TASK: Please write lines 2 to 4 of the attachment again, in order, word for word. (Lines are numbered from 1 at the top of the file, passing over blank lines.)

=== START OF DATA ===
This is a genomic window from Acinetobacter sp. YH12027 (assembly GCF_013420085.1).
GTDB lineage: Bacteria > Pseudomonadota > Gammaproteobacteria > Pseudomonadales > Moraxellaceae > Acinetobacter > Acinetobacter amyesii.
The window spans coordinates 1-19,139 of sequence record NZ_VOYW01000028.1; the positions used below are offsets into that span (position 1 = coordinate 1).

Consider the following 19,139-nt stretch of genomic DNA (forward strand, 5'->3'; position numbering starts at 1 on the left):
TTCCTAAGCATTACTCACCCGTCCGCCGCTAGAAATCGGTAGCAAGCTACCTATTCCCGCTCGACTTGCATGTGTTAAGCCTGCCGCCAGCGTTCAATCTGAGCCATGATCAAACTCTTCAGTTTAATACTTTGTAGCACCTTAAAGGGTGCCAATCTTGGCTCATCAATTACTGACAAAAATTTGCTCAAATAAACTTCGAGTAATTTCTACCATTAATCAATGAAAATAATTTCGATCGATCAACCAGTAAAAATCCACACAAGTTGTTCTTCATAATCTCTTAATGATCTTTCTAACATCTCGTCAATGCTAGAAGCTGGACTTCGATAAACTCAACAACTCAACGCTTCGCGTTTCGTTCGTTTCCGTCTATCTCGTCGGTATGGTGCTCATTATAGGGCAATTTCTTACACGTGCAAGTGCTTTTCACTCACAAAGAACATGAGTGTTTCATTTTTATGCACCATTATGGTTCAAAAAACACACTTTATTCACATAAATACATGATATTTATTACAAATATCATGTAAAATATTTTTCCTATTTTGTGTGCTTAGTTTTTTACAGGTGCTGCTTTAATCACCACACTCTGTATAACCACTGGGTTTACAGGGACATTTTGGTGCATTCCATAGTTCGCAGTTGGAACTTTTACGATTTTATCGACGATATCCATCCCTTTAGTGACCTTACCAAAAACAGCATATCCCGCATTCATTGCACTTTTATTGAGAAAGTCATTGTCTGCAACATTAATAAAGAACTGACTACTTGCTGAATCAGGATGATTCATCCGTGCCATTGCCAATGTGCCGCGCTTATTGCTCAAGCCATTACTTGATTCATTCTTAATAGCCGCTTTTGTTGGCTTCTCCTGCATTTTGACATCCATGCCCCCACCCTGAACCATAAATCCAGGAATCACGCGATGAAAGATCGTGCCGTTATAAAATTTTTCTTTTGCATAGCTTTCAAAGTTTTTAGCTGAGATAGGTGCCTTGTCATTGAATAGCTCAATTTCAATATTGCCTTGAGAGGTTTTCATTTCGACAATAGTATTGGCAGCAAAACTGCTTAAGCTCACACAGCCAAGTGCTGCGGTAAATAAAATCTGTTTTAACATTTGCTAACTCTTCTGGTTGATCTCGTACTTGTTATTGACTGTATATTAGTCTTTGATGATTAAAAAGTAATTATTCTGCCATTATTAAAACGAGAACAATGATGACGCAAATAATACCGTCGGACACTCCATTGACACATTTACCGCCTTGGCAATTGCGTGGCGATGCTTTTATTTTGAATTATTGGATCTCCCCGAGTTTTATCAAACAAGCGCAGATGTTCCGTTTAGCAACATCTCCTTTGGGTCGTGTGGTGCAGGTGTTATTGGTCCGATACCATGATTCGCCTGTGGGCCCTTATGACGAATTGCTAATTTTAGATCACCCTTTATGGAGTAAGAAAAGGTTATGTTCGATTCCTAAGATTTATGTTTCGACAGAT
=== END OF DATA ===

GTDB lineage: Bacteria > Pseudomonadota > Gammaproteobacteria > Pseudomonadales > Moraxellaceae > Acinetobacter > Acinetobacter amyesii.
The window spans coordinates 1-19,139 of sequence record NZ_VOYW01000028.1; the positions used below are offsets into that span (position 1 = coordinate 1).

Consider the following 19,139-nt stretch of genomic DNA (forward strand, 5'->3'; position numbering starts at 1 on the left):